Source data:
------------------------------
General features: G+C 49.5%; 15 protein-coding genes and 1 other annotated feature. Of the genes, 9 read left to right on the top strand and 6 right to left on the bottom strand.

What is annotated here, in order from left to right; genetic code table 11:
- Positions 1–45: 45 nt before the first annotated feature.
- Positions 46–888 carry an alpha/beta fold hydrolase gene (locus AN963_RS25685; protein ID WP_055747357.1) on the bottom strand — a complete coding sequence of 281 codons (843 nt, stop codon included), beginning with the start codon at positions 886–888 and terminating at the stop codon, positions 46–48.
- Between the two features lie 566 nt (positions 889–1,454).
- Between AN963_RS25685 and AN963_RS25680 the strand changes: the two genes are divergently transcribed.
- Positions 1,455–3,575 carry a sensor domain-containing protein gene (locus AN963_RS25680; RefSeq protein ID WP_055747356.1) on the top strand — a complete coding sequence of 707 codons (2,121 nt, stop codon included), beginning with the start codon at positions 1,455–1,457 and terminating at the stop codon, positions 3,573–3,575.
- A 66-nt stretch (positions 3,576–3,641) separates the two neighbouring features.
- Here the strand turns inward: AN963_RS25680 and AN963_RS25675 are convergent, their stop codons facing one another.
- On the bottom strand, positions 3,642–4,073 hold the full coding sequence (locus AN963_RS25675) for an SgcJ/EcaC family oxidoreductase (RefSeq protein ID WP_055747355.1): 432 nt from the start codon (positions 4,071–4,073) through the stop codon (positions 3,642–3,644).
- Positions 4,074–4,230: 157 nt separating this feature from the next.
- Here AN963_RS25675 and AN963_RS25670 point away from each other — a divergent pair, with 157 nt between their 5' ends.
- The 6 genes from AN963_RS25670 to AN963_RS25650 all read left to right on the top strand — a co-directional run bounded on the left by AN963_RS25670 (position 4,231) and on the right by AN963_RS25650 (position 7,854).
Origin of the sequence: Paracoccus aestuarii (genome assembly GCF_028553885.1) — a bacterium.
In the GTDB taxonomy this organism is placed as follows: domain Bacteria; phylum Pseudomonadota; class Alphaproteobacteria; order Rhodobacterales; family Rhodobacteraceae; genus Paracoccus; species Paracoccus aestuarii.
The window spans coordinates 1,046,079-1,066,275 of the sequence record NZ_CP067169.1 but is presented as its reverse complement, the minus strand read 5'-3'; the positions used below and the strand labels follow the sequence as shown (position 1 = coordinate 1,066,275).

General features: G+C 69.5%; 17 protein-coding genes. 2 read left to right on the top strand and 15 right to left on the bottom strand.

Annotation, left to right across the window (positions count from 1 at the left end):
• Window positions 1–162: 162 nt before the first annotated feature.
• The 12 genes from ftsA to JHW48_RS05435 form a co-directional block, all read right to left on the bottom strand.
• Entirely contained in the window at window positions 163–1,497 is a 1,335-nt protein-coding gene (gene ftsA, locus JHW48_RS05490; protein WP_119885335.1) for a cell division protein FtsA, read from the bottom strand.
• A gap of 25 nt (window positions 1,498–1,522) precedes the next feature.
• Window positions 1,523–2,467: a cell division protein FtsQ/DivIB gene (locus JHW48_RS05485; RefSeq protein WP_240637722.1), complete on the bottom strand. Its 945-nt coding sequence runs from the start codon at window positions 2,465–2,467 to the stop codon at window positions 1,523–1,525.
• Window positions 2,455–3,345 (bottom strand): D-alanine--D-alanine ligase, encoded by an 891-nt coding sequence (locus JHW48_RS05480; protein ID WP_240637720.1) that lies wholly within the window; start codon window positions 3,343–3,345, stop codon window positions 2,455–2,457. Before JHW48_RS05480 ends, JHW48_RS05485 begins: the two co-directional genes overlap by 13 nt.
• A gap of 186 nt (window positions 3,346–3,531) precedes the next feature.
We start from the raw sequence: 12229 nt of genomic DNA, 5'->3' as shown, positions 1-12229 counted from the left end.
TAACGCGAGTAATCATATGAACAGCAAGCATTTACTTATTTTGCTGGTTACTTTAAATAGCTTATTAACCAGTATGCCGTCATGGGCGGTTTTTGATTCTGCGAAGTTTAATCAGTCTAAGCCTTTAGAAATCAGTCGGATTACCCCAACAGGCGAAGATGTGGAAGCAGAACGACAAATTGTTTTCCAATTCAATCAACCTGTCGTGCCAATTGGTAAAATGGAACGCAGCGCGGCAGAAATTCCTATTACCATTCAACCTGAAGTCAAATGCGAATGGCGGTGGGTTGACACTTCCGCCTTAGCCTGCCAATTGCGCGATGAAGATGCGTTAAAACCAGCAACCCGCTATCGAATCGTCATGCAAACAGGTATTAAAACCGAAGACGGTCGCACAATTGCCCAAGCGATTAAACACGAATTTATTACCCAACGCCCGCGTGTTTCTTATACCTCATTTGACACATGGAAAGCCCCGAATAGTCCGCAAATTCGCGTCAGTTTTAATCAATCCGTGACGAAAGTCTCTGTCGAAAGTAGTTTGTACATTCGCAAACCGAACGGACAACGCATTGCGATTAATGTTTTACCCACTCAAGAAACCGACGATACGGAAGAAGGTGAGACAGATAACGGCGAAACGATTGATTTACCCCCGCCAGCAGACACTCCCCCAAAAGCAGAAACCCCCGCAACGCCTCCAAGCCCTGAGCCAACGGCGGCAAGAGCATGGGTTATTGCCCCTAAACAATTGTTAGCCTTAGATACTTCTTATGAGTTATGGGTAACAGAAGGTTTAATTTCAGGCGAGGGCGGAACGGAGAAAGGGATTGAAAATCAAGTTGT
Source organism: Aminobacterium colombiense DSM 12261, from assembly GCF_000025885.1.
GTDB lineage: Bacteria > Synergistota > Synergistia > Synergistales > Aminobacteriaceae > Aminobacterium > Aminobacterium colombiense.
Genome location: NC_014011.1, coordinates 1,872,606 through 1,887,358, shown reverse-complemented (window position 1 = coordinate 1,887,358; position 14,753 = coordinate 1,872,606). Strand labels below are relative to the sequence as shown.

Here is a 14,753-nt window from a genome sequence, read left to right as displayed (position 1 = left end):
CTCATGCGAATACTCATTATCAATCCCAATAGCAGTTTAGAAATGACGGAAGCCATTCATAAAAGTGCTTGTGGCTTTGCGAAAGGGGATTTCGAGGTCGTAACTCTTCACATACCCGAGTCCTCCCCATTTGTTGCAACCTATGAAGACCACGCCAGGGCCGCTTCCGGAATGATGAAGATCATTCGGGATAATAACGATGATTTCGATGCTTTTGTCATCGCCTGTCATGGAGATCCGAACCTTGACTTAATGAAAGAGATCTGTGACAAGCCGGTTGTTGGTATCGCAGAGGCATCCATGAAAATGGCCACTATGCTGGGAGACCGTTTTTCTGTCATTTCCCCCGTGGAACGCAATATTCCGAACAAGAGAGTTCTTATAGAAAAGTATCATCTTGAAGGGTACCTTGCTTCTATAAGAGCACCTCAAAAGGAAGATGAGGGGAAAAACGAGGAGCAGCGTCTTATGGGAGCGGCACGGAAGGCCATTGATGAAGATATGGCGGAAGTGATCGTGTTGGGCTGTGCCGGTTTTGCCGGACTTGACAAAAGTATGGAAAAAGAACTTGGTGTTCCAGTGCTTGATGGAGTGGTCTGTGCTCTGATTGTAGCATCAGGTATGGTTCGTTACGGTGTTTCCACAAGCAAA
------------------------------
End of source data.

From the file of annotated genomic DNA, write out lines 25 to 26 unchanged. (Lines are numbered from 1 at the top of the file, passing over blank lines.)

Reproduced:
• A gap of 186 nt (window positions 3,346–3,531) precedes the next feature.
We start from the raw sequence: 12229 nt of genomic DNA, 5'->3' as shown, positions 1-12229 counted from the left end.